- Where is the asm_io.inc file referred to
in the tutorial?
It's not listed anywhere in the tutorial; however, it is in the source
zip files. The asm_io object file that asm_io.inc
requires is also in the source zip files.
- Why does the example code generate segmentation fault/coredumps
on RedHat 7.1?
Red Hat 7.1 includes an rpm for version 0.98.xx of NASM. However, this
is not a stable release! Get version 0.97 or a more recent
0.98 version and all will be fine.
- Can I use the examples with the Windows cygwin port of gcc?
The Cygwin gcc compiler port
seems to use the same object file format as Microsoft's Visual C/C++
compiler. So the Microsoft examples
should work with the Cygwin compiler. One person has
confirmed that it does, but I have not installed the Cygwin compiler
to confirm this myself.
- Can I use the examples with the Windows MinGW port of gcc?
Yes, but it will take some work. Like Cygwin, you will need to use the
Microsoft examples and use -f win32 when assembling
your code. However, NASM will by default create an object file with a .obj
extension. MinGW needs an extension of .o instead. So you can either rename
the files yourself or tell NASM to when it generates them. Example,
nasm -f win32 -o file.o file.asm
You can change lines 16 and 17 lines of the Makefile to be:
$(AS) $(ASFLAGS) -o $*.o $*.asm
to fix it to automatically do this.
- How can I compile the example code as 32-bit on a
64-bit Linux OS?
When compiling the C/C++ code, use the -m32 flag with gcc. If using my
Makefile, just add -m32 to the CFLAGS and CXXFLAGS
- Is something wrong with Figure 1.1?
It seems that this figure was misleading. The figure shows 8 separate
one bit additions, not 2 4-bit ones. This is hopefully
fixed in the current edition.
- Does the tutorial cover structures or C++?
Yes, a new edition of the tutorial added a chapter covering these topics.
- Is the tutorial available as HTML?
Unfortunately not. It is written in LaTeX, but uses some packages that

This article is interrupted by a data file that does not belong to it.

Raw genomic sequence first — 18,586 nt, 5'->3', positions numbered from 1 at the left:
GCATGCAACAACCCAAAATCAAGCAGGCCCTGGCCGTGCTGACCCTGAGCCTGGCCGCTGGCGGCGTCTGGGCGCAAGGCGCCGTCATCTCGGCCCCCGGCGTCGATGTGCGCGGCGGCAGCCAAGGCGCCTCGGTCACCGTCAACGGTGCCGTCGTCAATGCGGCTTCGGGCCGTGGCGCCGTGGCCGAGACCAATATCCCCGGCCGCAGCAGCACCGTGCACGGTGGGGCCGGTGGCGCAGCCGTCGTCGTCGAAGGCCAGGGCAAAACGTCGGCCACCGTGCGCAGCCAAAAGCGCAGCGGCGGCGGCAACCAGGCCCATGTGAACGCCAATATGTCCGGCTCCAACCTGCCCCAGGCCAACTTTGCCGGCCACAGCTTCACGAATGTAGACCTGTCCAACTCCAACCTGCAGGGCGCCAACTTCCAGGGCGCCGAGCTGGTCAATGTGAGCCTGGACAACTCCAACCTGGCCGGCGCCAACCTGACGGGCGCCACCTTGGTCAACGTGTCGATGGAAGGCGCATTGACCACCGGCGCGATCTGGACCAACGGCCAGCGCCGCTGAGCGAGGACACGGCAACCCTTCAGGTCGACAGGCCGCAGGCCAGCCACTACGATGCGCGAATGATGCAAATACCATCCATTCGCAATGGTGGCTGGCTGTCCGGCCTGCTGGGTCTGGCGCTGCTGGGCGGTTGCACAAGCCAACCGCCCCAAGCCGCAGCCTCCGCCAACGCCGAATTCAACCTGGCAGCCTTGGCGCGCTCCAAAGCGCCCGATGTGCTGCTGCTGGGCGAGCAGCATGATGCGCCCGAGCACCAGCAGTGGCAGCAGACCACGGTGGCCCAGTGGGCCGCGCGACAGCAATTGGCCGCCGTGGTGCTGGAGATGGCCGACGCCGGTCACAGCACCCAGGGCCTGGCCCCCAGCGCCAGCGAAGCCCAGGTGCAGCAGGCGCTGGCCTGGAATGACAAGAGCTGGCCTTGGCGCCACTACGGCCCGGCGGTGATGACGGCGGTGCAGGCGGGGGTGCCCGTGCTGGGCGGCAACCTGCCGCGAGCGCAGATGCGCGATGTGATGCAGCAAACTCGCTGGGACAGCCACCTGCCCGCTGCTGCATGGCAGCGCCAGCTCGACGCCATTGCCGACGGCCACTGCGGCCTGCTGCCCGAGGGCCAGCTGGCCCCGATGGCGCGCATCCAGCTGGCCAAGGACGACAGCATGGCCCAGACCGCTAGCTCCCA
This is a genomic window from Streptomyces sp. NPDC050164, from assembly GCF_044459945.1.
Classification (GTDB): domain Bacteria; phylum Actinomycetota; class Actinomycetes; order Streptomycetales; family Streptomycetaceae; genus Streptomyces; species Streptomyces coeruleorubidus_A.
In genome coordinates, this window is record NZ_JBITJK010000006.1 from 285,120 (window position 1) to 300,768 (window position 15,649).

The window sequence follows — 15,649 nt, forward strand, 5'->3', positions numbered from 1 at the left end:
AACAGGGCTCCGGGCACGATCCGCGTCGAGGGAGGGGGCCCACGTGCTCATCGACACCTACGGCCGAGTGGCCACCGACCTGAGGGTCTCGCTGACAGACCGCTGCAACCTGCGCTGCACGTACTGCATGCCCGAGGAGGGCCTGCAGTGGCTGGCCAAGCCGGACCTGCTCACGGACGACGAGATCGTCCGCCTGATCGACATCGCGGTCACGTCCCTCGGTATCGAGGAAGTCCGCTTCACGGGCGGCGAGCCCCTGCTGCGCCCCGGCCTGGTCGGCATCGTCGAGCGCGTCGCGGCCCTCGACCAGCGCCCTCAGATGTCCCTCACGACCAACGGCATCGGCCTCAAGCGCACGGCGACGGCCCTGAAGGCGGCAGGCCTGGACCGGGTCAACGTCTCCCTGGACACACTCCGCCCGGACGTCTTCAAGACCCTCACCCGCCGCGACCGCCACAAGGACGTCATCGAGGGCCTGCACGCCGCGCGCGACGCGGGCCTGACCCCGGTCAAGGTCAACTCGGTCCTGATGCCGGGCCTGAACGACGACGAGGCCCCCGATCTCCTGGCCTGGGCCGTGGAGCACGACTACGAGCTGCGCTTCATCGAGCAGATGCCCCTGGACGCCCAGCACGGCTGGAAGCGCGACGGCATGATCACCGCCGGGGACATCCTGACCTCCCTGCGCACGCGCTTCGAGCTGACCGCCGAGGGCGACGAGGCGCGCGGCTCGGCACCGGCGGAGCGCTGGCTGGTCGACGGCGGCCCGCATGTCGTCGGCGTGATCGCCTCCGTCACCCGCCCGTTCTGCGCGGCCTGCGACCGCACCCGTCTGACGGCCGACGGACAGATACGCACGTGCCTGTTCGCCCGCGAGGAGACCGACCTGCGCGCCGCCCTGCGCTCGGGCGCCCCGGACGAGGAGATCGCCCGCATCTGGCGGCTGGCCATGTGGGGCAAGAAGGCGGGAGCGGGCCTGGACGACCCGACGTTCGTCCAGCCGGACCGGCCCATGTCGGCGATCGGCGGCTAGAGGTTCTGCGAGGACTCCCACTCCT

the latex2html does not support. If I was starting today, I
would probably use DocBook which can output many different
formats. However, it would be a very difficult job to convert the
existing files to DocBook as it does not support some features I used
- Does the tutorial cover MMX or SSE instructions?
No, it doesn't and probably never will. I don't
know how to use these newer instructions. I'm not a real assembly
programmer. The tutorial is meant to be an introduction to assembly
for C/C++ programmers like myself. I try to stress the ideas from
assembly that I use all the time in my C/C++ programming. I do not
really see any great advantage to adding another chapter covering these
instructions. After finishing my tutorial, it shouldn't be too
difficult to learn how to use these newer instructions from other
- Do you take unsolicited questions?
Questions, comments and corrections about the
tutorial are welcome and I will reply as promptly as I can. Questions
on how to write your own OS, etc. will probably be ignored unless I
feel qualified on the subject and find the question interesting. Homework
questions will be ignored and get your e-mail address added to my block list!
- Can I translate your tutorial to another language?
Yes, you may. However, I have not had much luck with others making this offer.
After sending them the LaTeX source, I never hear from them again. To help
stem this problem, I am making the LaTeX source for the first chapter available.
If you are serious about translating my tutorial, download the file below and
translate the first chapter. Send me your work and I will then send you source
for the other chapters.
Chapter 1 LaTeX source zip file Read the README
file for instructions on getting started.
- What are some other resources for PC assembly on the net?
- Can you recommend any other assembly books?